VW Caddy Maxi Camper boot size

(2 customer reviews)

The VW Caddy Maxi Life is one of the biggest MPVs out there and probably the best small camper van option out there. If boot size is your primary criteria – you can’t go wrong with a Caddy. The car drives good too. Where it lacks a bit is comfort – it takes after its van origins and offers a more basic interior. But it makes up for it in storage – it really has a lot of compartments all over the place. It’s not the best car to take off the road completely – but you can take it down a good enough mud road without any big problems. A very good car camping / microcamping conversion candidate, unless you are planning to drive through forests and very much offroad – or you prefer a higher class interior comfort. 

In the UK, the Caddy Maxi Life is registered as a car (not a van), so can go at a higher speed limit than the equivalent van. 

This car's boot is 225 cm long ⤢, 126 cm tall ↕, and 117 cm wide ↔.

NimbleCamper rating: 3.8/5

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VW Caddy Maxi boot size – length, width and height for sleeping

The VW Caddy Maxi is one of the largest everyday cars ideal for camping. Its boot height of 126 cm and length of 225 cm make it perfect for sleeping, comfortably accommodating tall campers. The width of 117 cm, though modest, provides enough space for both sleeping and storage. The Caddy Maxi is a top choice for outdoor enthusiasts.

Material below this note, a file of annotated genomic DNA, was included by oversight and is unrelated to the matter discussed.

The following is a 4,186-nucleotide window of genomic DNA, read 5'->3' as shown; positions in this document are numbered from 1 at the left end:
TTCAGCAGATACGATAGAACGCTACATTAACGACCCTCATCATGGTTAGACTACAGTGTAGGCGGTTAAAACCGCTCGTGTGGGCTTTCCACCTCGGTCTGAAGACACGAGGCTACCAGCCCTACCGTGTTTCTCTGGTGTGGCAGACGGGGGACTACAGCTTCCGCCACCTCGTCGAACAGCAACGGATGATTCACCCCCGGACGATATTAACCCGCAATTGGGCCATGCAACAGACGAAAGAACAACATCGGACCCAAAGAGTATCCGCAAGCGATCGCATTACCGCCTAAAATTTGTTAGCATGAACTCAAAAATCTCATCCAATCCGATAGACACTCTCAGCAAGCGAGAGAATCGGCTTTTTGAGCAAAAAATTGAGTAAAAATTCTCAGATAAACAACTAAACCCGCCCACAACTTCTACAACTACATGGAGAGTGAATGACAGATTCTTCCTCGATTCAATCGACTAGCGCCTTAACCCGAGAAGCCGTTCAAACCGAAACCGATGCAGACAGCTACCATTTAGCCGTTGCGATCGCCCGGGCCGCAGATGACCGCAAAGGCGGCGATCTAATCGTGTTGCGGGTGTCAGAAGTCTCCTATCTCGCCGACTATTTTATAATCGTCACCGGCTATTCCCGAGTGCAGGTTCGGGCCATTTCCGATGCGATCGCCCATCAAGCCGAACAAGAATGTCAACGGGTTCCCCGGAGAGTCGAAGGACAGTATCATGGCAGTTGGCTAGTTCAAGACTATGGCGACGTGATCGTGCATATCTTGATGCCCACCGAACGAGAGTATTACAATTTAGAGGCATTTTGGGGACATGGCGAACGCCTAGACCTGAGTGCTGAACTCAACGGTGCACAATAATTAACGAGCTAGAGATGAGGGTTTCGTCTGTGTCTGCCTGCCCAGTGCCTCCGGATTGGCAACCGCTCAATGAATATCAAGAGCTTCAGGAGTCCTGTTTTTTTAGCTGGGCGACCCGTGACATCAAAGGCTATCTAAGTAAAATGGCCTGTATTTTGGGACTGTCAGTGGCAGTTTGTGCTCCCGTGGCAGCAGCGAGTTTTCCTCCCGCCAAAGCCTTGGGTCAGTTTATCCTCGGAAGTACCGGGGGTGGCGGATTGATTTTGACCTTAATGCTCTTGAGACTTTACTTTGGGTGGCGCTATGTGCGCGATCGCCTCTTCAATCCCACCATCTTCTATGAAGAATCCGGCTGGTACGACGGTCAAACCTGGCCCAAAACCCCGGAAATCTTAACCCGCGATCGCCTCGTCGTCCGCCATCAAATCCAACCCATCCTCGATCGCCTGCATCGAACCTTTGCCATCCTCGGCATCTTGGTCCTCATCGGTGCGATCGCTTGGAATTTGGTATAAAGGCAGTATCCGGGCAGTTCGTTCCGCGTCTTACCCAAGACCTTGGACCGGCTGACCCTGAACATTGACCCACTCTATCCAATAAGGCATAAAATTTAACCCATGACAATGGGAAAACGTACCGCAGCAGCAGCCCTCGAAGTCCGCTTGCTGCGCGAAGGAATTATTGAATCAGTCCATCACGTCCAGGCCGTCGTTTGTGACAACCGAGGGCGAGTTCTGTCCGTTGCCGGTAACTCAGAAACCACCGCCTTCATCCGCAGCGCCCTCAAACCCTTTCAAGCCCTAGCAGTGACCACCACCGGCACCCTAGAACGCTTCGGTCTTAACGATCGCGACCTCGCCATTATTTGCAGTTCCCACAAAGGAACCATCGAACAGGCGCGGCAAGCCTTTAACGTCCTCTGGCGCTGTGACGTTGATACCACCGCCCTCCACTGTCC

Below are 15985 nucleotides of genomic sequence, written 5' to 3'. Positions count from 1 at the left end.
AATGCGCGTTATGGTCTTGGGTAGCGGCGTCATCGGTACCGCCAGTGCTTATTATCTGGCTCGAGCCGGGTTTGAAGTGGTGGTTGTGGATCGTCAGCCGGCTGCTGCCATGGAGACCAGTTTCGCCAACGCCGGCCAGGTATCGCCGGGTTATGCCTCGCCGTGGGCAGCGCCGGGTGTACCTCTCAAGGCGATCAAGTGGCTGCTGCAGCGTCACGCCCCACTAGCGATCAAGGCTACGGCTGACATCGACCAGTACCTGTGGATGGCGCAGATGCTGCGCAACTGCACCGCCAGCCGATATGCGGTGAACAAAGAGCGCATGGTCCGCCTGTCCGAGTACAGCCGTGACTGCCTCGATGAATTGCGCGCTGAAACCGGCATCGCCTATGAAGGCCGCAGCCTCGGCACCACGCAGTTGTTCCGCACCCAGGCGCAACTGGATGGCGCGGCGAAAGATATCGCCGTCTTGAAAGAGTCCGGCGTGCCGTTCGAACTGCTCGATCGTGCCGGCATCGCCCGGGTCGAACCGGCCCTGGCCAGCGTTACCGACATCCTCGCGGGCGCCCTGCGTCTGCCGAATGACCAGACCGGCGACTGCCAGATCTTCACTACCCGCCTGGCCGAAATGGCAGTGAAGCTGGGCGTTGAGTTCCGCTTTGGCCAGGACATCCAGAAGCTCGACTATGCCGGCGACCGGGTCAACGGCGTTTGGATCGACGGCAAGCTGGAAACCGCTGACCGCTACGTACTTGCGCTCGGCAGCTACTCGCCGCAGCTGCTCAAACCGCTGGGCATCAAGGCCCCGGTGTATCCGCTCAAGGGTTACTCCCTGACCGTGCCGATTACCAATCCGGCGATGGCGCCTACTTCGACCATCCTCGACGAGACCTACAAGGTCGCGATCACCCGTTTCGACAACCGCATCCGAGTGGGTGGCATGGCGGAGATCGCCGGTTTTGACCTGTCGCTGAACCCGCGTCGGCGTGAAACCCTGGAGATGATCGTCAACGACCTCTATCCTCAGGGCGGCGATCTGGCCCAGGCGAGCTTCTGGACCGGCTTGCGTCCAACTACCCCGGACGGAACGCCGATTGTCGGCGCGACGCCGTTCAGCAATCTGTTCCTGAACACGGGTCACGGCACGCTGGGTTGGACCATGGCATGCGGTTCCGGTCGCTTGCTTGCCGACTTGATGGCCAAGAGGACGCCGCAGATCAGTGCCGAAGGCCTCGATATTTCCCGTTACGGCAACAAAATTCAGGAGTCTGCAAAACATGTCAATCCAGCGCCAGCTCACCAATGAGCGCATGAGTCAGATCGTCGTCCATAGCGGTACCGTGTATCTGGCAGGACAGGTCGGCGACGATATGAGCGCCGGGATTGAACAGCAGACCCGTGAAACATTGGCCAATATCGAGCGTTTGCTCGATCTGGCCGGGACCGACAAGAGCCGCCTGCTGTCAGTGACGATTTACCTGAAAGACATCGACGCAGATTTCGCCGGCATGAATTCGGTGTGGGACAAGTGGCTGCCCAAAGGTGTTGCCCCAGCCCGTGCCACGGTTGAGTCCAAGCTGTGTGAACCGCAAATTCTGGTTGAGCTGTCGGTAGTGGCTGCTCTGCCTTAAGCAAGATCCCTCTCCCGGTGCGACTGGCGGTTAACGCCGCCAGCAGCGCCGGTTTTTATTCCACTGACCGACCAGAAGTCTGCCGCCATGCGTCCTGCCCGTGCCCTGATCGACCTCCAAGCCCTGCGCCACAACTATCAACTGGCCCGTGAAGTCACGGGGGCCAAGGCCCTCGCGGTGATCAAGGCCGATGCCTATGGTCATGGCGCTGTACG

Body type

Make

Boot height (cm)

126

Boot length (cm)

225

Boot width [wheel arches] (cm)

117

Comfort rating

1

Consumption l/100km

7.4

Consumption MPG (UK)

38

Consumption MPG (US)

32

NimbleCamper rating (out of max 5)

Average used price, GBP (2015)

11030

Engine type

Boot door type

Available in

, ,

TLDR – Conclusion

If I was to buy a car for camping, it would definitely be a VW Caddy Maxi Life. It’s good enough in terms of comfort but it wins big time in terms of boot space it offers. And most camping boxes you can find are made to fit the Caddy.

Standard reviews (not focused on camping):

HonestJohn.co.uk rating 3/5 • Autoexpress.co.uk rating: 2/5* • Carbuyer.co.uk rating: 3.8/5
Average rating: 2.9/5
*(might be a fluke, as it scored above 3 in all areas, yet they gave it 2/5 in total – see and decide for yourself)

 

How to sleep in VW Caddy, DIY camping conversions & other posts

VW Caddy Maxi Life is one of the top cars in our cars for camping database.

VW Caddy Frequently Asked Questions

Yes, the spacious boot can easily accommodate a bed, mattress or camping box, with plenty of storage room to spare. It has one of the tallest boots out there, so you can have a higher bed (camping box) with plenty of underneath storage and still enough headroom for sitting on the bed.